Everybody’s got an angle. Every time the people at home hear the N.B.A. on NBC theme music kick in, the fans near the floor are getting down to business.

Brad Martin, the dry-cleaning executive (courtside, section 11), said, “If you can’t cut a deal and you’re bringing them to the front row of a Knicks game, then that deal ain’t going to happen.”

“A lot of networking happens at the game,” said Neil Platt, who works in publicity at Fox Films. “There’s a tremendous amount of emotion at the games and you’re with a client and you’re rooting for the same team–the chances of making a potential contact or making a deal are that much better. We’re all there to enjoy the game, but we exchange business cards, too.”

They don’t do much exchanging of cards up in Suite 200, the owners’ club (invitation only; no children allowed on weekdays; Tom Hanks was once escorted out for failing to wear a jacket). They all pretty much know each other already. Surrounded by LeRoy Neiman paintings and TV sets broadcasting the house network, the courtside regulars often stick around well into the second half over roast beef and big, free glasses of scotch, timing their entrances so that the fans who can’t see them in their seats can at least watch them walk along the fabled Garden hardwood.

According to some visitors, Cablevision chief executive Jim Dolan (Chuck’s son) can often be seen berating the Garden staff after a tense game. “He gets obsessed with how many people are in the room, who they are and what they’re wearing,” said one regular. For most fans, though, the thrill of sitting courtside is enough.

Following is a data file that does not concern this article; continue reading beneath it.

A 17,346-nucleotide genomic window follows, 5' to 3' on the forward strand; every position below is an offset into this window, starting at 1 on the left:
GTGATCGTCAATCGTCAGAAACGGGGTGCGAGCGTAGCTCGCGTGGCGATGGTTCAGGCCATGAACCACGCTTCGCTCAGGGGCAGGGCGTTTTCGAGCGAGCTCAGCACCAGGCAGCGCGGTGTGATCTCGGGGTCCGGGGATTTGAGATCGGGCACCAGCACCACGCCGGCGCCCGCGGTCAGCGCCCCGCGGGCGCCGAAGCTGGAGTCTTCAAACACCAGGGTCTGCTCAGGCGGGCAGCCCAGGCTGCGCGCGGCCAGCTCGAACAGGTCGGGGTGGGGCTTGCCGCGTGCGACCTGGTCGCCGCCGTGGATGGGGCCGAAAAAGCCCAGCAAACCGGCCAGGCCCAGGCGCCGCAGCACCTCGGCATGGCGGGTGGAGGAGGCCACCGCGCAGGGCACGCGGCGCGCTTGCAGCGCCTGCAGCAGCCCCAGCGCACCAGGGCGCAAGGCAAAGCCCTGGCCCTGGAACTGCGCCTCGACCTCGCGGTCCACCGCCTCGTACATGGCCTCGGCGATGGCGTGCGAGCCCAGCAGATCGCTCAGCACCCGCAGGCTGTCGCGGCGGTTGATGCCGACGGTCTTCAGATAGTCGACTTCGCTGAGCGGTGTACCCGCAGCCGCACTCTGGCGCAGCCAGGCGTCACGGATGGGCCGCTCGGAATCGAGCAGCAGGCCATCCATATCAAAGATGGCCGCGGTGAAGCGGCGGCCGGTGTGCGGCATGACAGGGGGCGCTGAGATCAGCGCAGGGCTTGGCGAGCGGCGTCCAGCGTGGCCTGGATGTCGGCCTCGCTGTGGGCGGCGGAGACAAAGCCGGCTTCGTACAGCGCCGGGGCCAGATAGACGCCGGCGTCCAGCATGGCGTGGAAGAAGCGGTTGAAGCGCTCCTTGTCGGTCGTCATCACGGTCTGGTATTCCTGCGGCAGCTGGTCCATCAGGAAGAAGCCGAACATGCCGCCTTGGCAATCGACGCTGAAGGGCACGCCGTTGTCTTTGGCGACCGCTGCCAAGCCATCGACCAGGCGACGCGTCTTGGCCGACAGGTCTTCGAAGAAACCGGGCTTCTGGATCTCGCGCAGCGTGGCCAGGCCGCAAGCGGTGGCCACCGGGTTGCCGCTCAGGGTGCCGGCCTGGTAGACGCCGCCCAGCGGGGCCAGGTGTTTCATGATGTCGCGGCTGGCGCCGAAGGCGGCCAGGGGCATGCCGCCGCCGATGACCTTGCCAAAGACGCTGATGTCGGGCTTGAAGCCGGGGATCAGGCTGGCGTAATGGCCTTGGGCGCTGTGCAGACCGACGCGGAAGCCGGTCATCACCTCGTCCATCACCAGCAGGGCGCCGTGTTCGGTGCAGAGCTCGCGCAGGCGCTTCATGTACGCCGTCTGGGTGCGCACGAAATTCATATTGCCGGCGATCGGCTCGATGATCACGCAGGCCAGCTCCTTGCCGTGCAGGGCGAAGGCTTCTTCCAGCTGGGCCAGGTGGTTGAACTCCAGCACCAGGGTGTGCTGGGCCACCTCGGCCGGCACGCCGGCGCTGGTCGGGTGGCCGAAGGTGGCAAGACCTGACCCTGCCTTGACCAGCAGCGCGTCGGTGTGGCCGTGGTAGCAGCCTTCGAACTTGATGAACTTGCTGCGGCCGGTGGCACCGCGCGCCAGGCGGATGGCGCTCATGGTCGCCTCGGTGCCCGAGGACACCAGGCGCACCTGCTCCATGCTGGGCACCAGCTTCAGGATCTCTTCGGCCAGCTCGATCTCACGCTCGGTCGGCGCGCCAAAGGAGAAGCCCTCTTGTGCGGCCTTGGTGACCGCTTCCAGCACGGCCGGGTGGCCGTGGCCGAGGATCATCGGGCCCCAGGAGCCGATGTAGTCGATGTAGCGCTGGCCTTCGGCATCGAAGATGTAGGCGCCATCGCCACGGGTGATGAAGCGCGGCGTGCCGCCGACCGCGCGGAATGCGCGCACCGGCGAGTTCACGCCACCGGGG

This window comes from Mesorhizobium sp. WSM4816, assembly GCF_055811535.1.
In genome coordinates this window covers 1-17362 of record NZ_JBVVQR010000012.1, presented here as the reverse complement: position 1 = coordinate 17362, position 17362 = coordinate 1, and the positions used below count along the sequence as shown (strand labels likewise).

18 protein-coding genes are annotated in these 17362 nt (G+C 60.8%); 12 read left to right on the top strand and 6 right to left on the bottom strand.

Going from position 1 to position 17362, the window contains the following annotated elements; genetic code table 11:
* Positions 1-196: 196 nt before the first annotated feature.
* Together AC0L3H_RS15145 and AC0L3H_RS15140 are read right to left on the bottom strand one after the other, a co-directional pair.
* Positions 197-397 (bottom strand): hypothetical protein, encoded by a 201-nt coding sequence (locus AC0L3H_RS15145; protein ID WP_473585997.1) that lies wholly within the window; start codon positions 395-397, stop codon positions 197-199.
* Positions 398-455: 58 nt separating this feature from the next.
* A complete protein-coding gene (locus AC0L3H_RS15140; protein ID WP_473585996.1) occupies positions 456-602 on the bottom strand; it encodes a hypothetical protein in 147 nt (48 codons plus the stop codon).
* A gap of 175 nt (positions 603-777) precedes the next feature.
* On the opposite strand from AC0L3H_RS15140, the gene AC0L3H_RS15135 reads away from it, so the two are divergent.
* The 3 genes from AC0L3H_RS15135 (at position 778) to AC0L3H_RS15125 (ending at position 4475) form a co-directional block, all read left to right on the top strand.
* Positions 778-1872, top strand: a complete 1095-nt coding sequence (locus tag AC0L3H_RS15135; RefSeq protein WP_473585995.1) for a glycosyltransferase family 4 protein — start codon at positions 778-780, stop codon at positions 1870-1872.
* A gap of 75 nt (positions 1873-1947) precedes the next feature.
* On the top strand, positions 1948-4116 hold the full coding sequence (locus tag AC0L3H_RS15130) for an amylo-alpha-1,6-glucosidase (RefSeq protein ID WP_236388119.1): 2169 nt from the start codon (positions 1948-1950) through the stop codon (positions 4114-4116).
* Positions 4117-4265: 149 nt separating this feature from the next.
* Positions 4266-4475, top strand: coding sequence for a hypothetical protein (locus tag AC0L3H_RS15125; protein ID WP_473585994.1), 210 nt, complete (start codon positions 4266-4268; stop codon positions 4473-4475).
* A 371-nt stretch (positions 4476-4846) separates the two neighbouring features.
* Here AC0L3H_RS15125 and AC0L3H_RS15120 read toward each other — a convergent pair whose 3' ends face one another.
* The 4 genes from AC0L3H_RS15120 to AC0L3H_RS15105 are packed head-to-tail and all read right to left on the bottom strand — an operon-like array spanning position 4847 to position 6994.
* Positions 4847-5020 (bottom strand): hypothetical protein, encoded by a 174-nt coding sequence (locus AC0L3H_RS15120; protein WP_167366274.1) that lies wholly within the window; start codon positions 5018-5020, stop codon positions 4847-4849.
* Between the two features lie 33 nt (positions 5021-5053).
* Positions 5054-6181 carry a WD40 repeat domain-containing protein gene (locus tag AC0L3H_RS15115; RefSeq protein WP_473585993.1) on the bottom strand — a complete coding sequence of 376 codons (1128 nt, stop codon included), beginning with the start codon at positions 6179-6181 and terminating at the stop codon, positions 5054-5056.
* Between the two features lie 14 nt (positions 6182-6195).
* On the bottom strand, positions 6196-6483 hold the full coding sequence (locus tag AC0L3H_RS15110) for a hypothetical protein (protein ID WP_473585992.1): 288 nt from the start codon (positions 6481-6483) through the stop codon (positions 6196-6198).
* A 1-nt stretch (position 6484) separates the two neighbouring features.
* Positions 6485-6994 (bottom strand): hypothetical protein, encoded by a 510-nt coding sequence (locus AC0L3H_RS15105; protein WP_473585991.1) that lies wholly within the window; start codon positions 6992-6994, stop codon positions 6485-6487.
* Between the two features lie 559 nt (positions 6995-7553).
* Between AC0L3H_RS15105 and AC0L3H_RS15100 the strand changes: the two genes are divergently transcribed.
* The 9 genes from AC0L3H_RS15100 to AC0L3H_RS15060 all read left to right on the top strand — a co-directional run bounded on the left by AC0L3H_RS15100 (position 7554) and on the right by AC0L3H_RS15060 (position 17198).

“You can sometimes influence the refs,” said Steven Greenberg, a financier who sits courtside (yes, he’s the one who looks like Benjamin Franklin) next to former EMI Records head Charles Koppleman and Island Def Jam Records president Lyor Cohen. “You can point out illegal defense. The refs can’t help hearing you. In the Sunday Heat game when there were 17 seconds to go, I said to the ref, Joe Forte, I said, ‘Joe, just remember one thing: You really are a Knick fan.’ Then [Allan] Houston took the ball out and that’s when [Dan] Majerle fouled him.”

During the second half of Game 4, Kris Murphy, a 30-year-old chief executive of a publicity firm called Outta Control, was sitting four rows up behind the basket near the visitors’ bench. Mr. Murphy had a cell-phone ear piece plugged into his right ear. “I always meet a lot of people here,” he said. “Jim Fassel, I met him here. Michael Rapaport, we know each other. David Spade.”

Mr. Murphy’s season tickets are in the fourth row, but when he’s hosting a celebrity he lets the Garden know about it, and if the celebrity’s good enough, they’ll give him an upgrade. “It’s an easy sell for the celebrity. Anytime you call someone with Knick tickets, it’s a lock, they’re gonna come. When I’m with someone big, I’ll call MSG. They’ll say, ‘Who do you have?’ I’ll say, ‘David Spade.’ They’ll say, ‘Well, O.K.’ Then afterwards it’s easy to talk. You make a lot of contacts that way.”